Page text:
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Remembering Judith Davenport

April 24, 2024

  • Judith Davenport and family
    Judith Davenport (center) was honored with a Mizzou Alumni Association Faculty-Alumni Award in 1995. She is pictured with her husband and research collaborator, Joe (right). Photo courtesy of Davenport family.

Judith Davenport, former director of the MU School of Social Work, passed away earlier this year. Dr. Davenport spent 18 years at Mizzou, including eight years as the school’s director. She is remembered warmly by current and former faculty members.

“As a social worker, Judi embodied compassion and empathy,” said Mansoo Yu, professor of social work and public health. “She had a genuine commitment to helping others and advocating for social justice. Her dedication to the social work profession was evident in her tireless efforts to create positive change in the community.”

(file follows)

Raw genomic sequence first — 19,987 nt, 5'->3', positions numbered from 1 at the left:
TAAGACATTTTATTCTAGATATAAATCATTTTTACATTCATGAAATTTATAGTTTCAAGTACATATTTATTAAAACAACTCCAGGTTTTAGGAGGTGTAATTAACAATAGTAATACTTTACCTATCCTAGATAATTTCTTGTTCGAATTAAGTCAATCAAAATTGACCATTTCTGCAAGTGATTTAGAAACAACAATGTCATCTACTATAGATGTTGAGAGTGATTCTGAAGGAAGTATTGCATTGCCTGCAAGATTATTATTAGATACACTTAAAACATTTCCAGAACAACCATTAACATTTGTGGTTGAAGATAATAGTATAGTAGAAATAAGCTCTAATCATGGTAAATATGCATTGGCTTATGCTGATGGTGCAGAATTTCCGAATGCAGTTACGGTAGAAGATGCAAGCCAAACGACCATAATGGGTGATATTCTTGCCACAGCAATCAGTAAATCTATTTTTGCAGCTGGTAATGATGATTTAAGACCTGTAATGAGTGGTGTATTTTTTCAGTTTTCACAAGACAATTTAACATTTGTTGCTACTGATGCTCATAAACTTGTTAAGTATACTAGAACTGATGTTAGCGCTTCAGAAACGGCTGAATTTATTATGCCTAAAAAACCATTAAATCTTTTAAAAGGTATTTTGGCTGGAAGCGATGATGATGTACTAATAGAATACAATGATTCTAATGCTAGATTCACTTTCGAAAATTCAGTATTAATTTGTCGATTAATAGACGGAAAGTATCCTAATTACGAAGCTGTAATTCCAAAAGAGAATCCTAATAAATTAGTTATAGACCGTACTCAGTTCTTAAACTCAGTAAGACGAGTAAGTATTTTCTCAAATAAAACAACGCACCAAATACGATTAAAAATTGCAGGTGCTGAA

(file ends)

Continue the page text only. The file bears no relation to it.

Dianne Orton was hired by Davenport in 1989 to direct the school’s field education program. Together, Davenport and Orton led numerous educational tours around the globe.

“Judi was passionate about social work in a lot of different settings, from the rural farm crisis to Indian reservations,” said Orton, who retired in 2012 as an assistant clinical professor. “She did extensive research on her own and in conjunction with her husband, Joe, and presented all over the world.”

Davenport is remembered not only for her passion for the profession but also as a dedicated leader who strengthened the School of Social Work for the future.